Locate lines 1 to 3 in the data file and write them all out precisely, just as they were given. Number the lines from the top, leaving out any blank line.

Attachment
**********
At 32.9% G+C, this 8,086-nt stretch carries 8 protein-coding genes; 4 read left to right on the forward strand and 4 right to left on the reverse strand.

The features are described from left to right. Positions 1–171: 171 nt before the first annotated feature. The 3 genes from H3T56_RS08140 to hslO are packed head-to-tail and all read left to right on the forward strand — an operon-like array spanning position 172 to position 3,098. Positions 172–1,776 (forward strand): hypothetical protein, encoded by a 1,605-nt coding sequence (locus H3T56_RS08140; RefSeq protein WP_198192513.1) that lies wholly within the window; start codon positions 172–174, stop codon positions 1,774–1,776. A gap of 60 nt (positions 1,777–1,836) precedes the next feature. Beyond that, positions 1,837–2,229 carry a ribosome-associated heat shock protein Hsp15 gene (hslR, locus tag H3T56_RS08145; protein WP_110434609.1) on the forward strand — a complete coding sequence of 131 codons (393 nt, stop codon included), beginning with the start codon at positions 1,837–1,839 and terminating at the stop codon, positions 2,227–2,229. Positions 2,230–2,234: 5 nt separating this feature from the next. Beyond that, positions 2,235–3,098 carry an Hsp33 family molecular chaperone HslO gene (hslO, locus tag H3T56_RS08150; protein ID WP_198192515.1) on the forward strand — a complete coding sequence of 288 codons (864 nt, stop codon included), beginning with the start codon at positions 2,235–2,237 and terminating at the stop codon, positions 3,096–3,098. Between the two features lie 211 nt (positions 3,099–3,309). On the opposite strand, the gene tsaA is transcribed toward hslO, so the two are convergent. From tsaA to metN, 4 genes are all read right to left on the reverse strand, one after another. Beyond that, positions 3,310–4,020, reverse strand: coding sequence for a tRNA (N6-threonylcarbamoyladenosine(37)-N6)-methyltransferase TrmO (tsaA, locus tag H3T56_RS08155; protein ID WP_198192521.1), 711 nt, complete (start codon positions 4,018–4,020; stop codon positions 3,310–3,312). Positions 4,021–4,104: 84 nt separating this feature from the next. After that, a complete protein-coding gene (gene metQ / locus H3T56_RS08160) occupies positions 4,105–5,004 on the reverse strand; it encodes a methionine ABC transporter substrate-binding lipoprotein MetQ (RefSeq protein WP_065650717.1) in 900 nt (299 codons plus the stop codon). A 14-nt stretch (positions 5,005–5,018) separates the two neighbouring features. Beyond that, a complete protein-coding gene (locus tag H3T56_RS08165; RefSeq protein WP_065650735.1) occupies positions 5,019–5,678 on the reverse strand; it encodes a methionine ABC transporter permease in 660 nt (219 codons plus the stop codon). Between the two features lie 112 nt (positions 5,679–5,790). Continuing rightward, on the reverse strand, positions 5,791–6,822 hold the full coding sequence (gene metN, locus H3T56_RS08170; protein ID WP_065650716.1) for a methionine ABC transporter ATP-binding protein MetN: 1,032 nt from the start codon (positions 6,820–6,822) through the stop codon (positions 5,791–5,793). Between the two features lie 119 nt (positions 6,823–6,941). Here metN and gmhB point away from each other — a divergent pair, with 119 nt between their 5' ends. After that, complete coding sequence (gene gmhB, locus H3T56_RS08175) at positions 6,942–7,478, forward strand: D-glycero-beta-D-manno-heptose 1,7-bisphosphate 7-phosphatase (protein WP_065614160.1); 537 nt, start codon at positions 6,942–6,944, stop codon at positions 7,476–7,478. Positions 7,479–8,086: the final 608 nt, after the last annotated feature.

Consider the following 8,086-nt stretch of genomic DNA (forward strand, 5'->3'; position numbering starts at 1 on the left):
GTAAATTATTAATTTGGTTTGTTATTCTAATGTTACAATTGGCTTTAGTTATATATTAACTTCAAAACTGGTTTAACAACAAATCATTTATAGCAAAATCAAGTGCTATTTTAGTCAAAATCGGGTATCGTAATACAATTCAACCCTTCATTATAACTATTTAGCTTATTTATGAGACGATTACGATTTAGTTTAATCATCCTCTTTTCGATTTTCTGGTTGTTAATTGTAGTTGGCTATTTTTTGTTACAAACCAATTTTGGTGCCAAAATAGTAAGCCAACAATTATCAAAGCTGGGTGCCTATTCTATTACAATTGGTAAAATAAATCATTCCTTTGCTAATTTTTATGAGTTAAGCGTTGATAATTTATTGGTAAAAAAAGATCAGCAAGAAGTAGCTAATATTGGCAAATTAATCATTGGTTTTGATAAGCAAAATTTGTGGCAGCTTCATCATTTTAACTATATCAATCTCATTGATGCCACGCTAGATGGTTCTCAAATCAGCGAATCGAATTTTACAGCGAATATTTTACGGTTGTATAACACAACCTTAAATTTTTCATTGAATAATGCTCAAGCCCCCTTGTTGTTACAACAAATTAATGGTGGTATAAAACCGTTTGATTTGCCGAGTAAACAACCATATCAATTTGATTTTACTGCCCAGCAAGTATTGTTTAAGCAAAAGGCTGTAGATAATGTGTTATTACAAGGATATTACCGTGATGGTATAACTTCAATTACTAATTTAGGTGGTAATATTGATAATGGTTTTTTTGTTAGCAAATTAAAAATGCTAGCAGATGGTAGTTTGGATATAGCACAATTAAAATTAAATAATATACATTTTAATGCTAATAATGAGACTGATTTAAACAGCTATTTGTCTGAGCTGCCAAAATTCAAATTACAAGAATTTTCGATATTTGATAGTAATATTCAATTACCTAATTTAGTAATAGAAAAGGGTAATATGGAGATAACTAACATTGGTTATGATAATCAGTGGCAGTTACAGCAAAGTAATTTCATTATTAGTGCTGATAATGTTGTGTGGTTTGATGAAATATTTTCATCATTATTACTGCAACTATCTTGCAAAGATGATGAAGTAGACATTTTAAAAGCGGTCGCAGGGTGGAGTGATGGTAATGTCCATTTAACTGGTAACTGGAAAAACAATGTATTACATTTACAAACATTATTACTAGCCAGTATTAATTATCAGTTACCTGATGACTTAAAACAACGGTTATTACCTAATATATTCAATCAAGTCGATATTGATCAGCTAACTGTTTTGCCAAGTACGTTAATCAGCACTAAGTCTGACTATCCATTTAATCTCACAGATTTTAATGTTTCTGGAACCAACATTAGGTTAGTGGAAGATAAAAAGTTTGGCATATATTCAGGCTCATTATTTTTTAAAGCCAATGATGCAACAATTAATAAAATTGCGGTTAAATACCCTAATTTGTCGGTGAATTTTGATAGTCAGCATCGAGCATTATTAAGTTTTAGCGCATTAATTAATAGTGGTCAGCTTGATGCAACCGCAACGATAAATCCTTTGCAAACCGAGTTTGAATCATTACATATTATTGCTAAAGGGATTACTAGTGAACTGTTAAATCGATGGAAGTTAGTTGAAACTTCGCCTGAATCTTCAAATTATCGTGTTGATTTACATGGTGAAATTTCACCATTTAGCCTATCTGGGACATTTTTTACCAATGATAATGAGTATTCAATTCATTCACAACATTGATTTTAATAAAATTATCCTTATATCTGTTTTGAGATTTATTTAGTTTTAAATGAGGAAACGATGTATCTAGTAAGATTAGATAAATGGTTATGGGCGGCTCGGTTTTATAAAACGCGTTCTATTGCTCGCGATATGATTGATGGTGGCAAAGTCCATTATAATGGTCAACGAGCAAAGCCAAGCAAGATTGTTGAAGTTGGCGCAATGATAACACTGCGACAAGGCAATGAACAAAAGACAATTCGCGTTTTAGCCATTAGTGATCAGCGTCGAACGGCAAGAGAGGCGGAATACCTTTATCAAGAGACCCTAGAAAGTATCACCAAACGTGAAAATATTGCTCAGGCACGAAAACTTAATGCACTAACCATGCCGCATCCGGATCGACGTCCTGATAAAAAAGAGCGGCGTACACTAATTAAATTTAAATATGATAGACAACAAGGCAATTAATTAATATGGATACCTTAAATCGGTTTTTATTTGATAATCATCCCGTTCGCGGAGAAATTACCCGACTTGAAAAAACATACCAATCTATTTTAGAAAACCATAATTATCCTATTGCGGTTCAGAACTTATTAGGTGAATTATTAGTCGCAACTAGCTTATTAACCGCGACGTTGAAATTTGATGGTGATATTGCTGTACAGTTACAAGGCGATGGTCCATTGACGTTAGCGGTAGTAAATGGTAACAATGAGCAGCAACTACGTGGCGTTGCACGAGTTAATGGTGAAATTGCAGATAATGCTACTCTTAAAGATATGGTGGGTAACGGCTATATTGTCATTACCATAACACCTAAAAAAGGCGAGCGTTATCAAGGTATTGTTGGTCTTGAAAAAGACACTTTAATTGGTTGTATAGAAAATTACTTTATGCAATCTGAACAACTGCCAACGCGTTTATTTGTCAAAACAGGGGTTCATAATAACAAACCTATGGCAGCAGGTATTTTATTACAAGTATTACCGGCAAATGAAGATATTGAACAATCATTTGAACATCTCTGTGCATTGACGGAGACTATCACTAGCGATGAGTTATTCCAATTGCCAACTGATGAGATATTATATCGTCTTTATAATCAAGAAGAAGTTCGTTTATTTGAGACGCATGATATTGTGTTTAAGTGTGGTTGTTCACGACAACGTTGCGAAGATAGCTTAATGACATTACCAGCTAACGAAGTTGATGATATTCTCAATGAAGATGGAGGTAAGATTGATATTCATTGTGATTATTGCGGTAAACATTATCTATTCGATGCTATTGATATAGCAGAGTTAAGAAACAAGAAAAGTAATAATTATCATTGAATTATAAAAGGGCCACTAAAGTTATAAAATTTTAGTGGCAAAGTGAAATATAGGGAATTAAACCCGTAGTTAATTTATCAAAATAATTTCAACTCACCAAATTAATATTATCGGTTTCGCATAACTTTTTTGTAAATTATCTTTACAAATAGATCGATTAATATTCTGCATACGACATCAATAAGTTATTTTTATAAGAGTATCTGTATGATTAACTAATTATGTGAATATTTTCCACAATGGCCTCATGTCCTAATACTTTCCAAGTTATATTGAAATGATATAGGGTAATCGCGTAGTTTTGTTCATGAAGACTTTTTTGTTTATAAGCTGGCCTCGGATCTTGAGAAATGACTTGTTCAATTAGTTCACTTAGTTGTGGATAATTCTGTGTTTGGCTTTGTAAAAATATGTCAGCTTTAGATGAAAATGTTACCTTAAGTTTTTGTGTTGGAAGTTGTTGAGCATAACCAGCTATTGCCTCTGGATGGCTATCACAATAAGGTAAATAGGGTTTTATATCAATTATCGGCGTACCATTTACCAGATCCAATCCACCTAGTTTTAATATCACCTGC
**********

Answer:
At 32.9% G+C, this 8,086-nt stretch carries 8 protein-coding genes; 4 read left to right on the forward strand and 4 right to left on the reverse strand.

The features are described from left to right. Positions 1–171: 171 nt before the first annotated feature. The 3 genes from H3T56_RS08140 to hslO are packed head-to-tail and all read left to right on the forward strand — an operon-like array spanning position 172 to position 3,098. Positions 172–1,776 (forward strand): hypothetical protein, encoded by a 1,605-nt coding sequence (locus H3T56_RS08140; RefSeq protein WP_198192513.1) that lies wholly within the window; start codon positions 172–174, stop codon positions 1,774–1,776. A gap of 60 nt (positions 1,777–1,836) precedes the next feature. Beyond that, positions 1,837–2,229 carry a ribosome-associated heat shock protein Hsp15 gene (hslR, locus tag H3T56_RS08145; protein WP_110434609.1) on the forward strand — a complete coding sequence of 131 codons (393 nt, stop codon included), beginning with the start codon at positions 1,837–1,839 and terminating at the stop codon, positions 2,227–2,229. Positions 2,230–2,234: 5 nt separating this feature from the next. Beyond that, positions 2,235–3,098 carry an Hsp33 family molecular chaperone HslO gene (hslO, locus tag H3T56_RS08150; protein ID WP_198192515.1) on the forward strand — a complete coding sequence of 288 codons (864 nt, stop codon included), beginning with the start codon at positions 2,235–2,237 and terminating at the stop codon, positions 3,096–3,098. Between the two features lie 211 nt (positions 3,099–3,309). On the opposite strand, the gene tsaA is transcribed toward hslO, so the two are convergent. From tsaA to metN, 4 genes are all read right to left on the reverse strand, one after another. Beyond that, positions 3,310–4,020, reverse strand: coding sequence for a tRNA (N6-threonylcarbamoyladenosine(37)-N6)-methyltransferase TrmO (tsaA, locus tag H3T56_RS08155; protein ID WP_198192521.1), 711 nt, complete (start codon positions 4,018–4,020; stop codon positions 3,310–3,312). Positions 4,021–4,104: 84 nt separating this feature from the next. After that, a complete protein-coding gene (gene metQ / locus H3T56_RS08160) occupies positions 4,105–5,004 on the reverse strand; it encodes a methionine ABC transporter substrate-binding lipoprotein MetQ (RefSeq protein WP_065650717.1) in 900 nt (299 codons plus the stop codon). A 14-nt stretch (positions 5,005–5,018) separates the two neighbouring features. Beyond that, a complete protein-coding gene (locus tag H3T56_RS08165; RefSeq protein WP_065650735.1) occupies positions 5,019–5,678 on the reverse strand; it encodes a methionine ABC transporter permease in 660 nt (219 codons plus the stop codon). Between the two features lie 112 nt (positions 5,679–5,790). Continuing rightward, on the reverse strand, positions 5,791–6,822 hold the full coding sequence (gene metN, locus H3T56_RS08170; protein ID WP_065650716.1) for a methionine ABC transporter ATP-binding protein MetN: 1,032 nt from the start codon (positions 6,820–6,822) through the stop codon (positions 5,791–5,793). Between the two features lie 119 nt (positions 6,823–6,941). Here metN and gmhB point away from each other — a divergent pair, with 119 nt between their 5' ends. After that, complete coding sequence (gene gmhB, locus H3T56_RS08175) at positions 6,942–7,478, forward strand: D-glycero-beta-D-manno-heptose 1,7-bisphosphate 7-phosphatase (protein WP_065614160.1); 537 nt, start codon at positions 6,942–6,944, stop codon at positions 7,476–7,478. Positions 7,479–8,086: the final 608 nt, after the last annotated feature.

Consider the following 8,086-nt stretch of genomic DNA (forward strand, 5'->3'; position numbering starts at 1 on the left):